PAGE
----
Among South Dakota households, married couples with children earned the highest wages, with median household incomes of $90,000 in 2016, according to recently released data from the U.S. Census Bureau.* Nonfamily households earned the least in 2016, with median household incomes of $34,000. The median household income for all of South Dakota was $54,467 in 2016.
Disparities in earnings were present among single parents in South Dakota. In 2016, single men with children had median household incomes of $48,600, while single women with children had incomes of just $30,000. This disparity is present from 2012-2016, but narrowed in 2013 and 2014. In 2013, single fathers earned less than $15,000 more than single mothers, and in 2014, single fathers earned less than $7,000 more than single mothers.
A similar but less pronounced wage gap was apparent among men and women in the Rushmore State. In 2016, men earned median household incomes of $60,700 compared $48,300 earned by women. Like the trend seen in single fathers and mothers, this gap has also narrowed since 2013.
Median household incomes also varied by race. From 2012-2016, American Indian households earned $24,331 on average. Wages for American Indians mostly held constant over the previous reporting period of 2007-2011, in which the median household income was $24,331. Conversely, White households in South Dakota earned $54,745 on average from 2012-2016. Notably, while median income growth for American Indians remained stagnant from 2007-2016, other people of color (individuals identifying themselves as Black, Asian, or Hispanic) experienced a boost in income. From 2007-2011, people of color earned median household incomes of $35,475 from 2007-2011. From 2012-2016, the same households earned $39,200—an increase of 10.5%.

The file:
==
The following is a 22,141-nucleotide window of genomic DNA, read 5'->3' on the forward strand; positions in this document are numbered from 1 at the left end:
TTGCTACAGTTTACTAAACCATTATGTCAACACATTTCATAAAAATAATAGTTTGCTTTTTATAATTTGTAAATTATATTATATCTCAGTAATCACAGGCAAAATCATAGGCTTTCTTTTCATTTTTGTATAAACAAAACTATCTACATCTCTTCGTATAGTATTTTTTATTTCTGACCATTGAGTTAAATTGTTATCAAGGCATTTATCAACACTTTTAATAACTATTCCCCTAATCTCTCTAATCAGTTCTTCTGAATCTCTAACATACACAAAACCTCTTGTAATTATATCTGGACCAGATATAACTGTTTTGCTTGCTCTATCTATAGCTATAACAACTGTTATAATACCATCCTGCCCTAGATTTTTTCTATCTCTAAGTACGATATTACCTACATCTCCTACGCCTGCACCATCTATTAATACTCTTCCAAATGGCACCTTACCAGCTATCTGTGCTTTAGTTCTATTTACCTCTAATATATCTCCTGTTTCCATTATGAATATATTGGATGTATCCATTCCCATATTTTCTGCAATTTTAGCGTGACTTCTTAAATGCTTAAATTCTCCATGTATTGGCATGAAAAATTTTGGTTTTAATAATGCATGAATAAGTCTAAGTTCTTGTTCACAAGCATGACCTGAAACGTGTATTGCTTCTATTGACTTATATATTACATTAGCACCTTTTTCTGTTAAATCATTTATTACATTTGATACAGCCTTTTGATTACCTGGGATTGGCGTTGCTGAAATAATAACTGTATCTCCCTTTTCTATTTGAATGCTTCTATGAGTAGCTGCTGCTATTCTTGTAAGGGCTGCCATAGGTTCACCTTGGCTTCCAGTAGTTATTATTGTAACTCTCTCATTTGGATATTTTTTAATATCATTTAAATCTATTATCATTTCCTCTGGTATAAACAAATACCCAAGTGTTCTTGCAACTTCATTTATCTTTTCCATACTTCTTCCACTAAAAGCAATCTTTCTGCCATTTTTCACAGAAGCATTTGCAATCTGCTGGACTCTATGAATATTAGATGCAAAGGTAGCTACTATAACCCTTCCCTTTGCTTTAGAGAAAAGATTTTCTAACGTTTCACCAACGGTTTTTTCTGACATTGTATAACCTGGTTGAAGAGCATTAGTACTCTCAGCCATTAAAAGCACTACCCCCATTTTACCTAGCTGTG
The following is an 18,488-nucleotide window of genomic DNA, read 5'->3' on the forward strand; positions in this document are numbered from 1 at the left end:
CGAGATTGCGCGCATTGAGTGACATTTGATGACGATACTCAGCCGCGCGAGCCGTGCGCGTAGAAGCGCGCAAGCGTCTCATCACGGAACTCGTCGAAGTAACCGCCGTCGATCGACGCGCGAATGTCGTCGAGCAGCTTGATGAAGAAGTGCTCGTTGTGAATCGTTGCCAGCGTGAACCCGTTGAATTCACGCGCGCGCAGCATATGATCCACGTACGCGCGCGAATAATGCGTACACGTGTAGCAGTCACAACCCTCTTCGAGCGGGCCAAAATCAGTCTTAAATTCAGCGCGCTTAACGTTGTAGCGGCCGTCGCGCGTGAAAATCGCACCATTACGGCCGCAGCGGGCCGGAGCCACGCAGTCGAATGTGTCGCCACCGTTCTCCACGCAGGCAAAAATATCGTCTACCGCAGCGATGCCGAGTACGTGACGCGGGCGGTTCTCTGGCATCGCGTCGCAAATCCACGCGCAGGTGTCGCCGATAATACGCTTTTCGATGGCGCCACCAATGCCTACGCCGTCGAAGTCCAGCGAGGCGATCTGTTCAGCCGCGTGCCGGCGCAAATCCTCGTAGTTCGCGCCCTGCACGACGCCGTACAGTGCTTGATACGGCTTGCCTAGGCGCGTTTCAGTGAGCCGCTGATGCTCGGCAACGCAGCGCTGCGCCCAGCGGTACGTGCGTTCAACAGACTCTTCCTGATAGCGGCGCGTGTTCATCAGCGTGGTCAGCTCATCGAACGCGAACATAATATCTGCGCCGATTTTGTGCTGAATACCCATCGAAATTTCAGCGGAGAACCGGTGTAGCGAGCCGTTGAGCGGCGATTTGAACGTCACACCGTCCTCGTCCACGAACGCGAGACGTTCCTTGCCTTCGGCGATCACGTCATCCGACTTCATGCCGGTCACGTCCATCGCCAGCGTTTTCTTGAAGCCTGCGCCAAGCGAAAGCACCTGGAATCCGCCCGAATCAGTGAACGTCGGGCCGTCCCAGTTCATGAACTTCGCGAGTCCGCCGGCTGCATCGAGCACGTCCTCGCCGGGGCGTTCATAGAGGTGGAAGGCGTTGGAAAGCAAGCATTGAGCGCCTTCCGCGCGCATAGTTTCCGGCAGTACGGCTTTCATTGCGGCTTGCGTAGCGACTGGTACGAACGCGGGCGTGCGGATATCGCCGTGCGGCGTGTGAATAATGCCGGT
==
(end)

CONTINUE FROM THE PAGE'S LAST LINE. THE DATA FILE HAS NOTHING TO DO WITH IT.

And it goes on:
*All figures reported in 2016 inflation-adjusted dollars.
From 2016 to 2017, personal income in South Dakota grew by just 1.4%, according to a recent release by the Bureau of Economic Analysis. Only five other states had slower rates of personal income growth, Nebraska, Kansas, Iowa, Alaska and North Dakota.
A decline in farm earnings contributed to slow personal income growth in South Dakota as well as the region. Across the nation, farm incomes decreased by a total of 6.6%, with the largest declines occurring in South Dakota and North Dakota. In South Dakota farm incomes fell by 1.1%. But North Dakota was hit the hardest with farm incomes contracting by 1.9%. This contributed to an overall decline in personal income of 0.3% in North Dakota from 2016 to 2017.